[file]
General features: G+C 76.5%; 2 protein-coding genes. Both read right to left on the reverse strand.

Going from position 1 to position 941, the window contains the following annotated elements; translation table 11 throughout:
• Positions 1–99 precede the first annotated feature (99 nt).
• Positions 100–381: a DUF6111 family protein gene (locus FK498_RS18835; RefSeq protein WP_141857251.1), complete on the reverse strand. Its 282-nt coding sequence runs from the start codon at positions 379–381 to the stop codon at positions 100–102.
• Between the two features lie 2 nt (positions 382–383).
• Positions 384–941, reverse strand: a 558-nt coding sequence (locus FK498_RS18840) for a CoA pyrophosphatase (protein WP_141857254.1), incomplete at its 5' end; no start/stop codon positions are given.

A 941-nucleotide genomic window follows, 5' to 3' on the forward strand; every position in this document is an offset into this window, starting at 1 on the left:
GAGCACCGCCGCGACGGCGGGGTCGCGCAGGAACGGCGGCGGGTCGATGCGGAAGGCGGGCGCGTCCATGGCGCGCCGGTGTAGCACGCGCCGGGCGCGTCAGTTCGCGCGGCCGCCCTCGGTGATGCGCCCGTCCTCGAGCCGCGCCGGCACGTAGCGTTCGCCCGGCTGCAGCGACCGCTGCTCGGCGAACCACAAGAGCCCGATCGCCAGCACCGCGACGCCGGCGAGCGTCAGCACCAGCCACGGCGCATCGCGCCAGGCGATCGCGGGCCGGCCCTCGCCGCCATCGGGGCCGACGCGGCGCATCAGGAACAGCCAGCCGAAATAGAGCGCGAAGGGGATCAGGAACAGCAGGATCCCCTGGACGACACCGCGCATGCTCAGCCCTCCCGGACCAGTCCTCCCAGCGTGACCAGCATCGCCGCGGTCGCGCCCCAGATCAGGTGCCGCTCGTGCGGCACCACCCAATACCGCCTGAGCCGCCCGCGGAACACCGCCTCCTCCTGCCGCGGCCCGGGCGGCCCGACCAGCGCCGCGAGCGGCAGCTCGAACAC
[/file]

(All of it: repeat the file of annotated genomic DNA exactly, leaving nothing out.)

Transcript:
General features: G+C 76.5%; 2 protein-coding genes. Both read right to left on the reverse strand.

Going from position 1 to position 941, the window contains the following annotated elements; translation table 11 throughout:
• Positions 1–99 precede the first annotated feature (99 nt).
• Positions 100–381: a DUF6111 family protein gene (locus FK498_RS18835; RefSeq protein WP_141857251.1), complete on the reverse strand. Its 282-nt coding sequence runs from the start codon at positions 379–381 to the stop codon at positions 100–102.
• Between the two features lie 2 nt (positions 382–383).
• Positions 384–941, reverse strand: a 558-nt coding sequence (locus FK498_RS18840) for a CoA pyrophosphatase (protein WP_141857254.1), incomplete at its 5' end; no start/stop codon positions are given.

A 941-nucleotide genomic window follows, 5' to 3' on the forward strand; every position in this document is an offset into this window, starting at 1 on the left:
GAGCACCGCCGCGACGGCGGGGTCGCGCAGGAACGGCGGCGGGTCGATGCGGAAGGCGGGCGCGTCCATGGCGCGCCGGTGTAGCACGCGCCGGGCGCGTCAGTTCGCGCGGCCGCCCTCGGTGATGCGCCCGTCCTCGAGCCGCGCCGGCACGTAGCGTTCGCCCGGCTGCAGCGACCGCTGCTCGGCGAACCACAAGAGCCCGATCGCCAGCACCGCGACGCCGGCGAGCGTCAGCACCAGCCACGGCGCATCGCGCCAGGCGATCGCGGGCCGGCCCTCGCCGCCATCGGGGCCGACGCGGCGCATCAGGAACAGCCAGCCGAAATAGAGCGCGAAGGGGATCAGGAACAGCAGGATCCCCTGGACGACACCGCGCATGCTCAGCCCTCCCGGACCAGTCCTCCCAGCGTGACCAGCATCGCCGCGGTCGCGCCCCAGATCAGGTGCCGCTCGTGCGGCACCACCCAATACCGCCTGAGCCGCCCGCGGAACACCGCCTCCTCCTGCCGCGGCCCGGGCGGCCCGACCAGCGCCGCGAGCGGCAGCTCGAACAC